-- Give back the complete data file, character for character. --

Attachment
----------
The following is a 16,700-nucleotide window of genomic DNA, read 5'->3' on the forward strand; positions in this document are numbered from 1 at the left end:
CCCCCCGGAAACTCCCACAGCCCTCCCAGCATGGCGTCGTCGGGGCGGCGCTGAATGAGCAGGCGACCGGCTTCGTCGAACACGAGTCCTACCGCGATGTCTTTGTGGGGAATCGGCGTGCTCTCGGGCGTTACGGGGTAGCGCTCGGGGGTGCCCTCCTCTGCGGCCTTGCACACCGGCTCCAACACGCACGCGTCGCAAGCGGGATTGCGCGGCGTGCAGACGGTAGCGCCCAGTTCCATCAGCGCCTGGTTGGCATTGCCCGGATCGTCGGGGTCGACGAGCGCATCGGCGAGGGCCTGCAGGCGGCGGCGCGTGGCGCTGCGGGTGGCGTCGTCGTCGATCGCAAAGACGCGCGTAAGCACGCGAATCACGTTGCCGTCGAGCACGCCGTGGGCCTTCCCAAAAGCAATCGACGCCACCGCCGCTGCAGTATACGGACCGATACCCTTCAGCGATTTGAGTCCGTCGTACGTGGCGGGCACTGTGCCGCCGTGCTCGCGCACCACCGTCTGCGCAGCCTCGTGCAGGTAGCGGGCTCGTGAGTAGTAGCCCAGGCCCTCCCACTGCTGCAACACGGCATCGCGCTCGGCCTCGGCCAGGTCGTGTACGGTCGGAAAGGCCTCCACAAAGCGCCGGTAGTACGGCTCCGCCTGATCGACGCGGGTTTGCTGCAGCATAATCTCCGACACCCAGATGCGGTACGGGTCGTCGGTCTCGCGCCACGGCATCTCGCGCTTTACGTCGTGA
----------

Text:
The following is a 16,700-nucleotide window of genomic DNA, read 5'->3' on the forward strand; positions in this document are numbered from 1 at the left end:
CCCCCCGGAAACTCCCACAGCCCTCCCAGCATGGCGTCGTCGGGGCGGCGCTGAATGAGCAGGCGACCGGCTTCGTCGAACACGAGTCCTACCGCGATGTCTTTGTGGGGAATCGGCGTGCTCTCGGGCGTTACGGGGTAGCGCTCGGGGGTGCCCTCCTCTGCGGCCTTGCACACCGGCTCCAACACGCACGCGTCGCAAGCGGGATTGCGCGGCGTGCAGACGGTAGCGCCCAGTTCCATCAGCGCCTGGTTGGCATTGCCCGGATCGTCGGGGTCGACGAGCGCATCGGCGAGGGCCTGCAGGCGGCGGCGCGTGGCGCTGCGGGTGGCGTCGTCGTCGATCGCAAAGACGCGCGTAAGCACGCGAATCACGTTGCCGTCGAGCACGCCGTGGGCCTTCCCAAAAGCAATCGACGCCACCGCCGCTGCAGTATACGGACCGATACCCTTCAGCGATTTGAGTCCGTCGTACGTGGCGGGCACTGTGCCGCCGTGCTCGCGCACCACCGTCTGCGCAGCCTCGTGCAGGTAGCGGGCTCGTGAGTAGTAGCCCAGGCCCTCCCACTGCTGCAACACGGCATCGCGCTCGGCCTCGGCCAGGTCGTGTACGGTCGGAAAGGCCTCCACAAAGCGCCGGTAGTACGGCTCCGCCTGATCGACGCGGGTTTGCTGCAGCATAATCTCCGACACCCAGATGCGGTACGGGTCGTCGGTCTCGCGCCACGGCATCTCGCGCTTTACGTCGTGA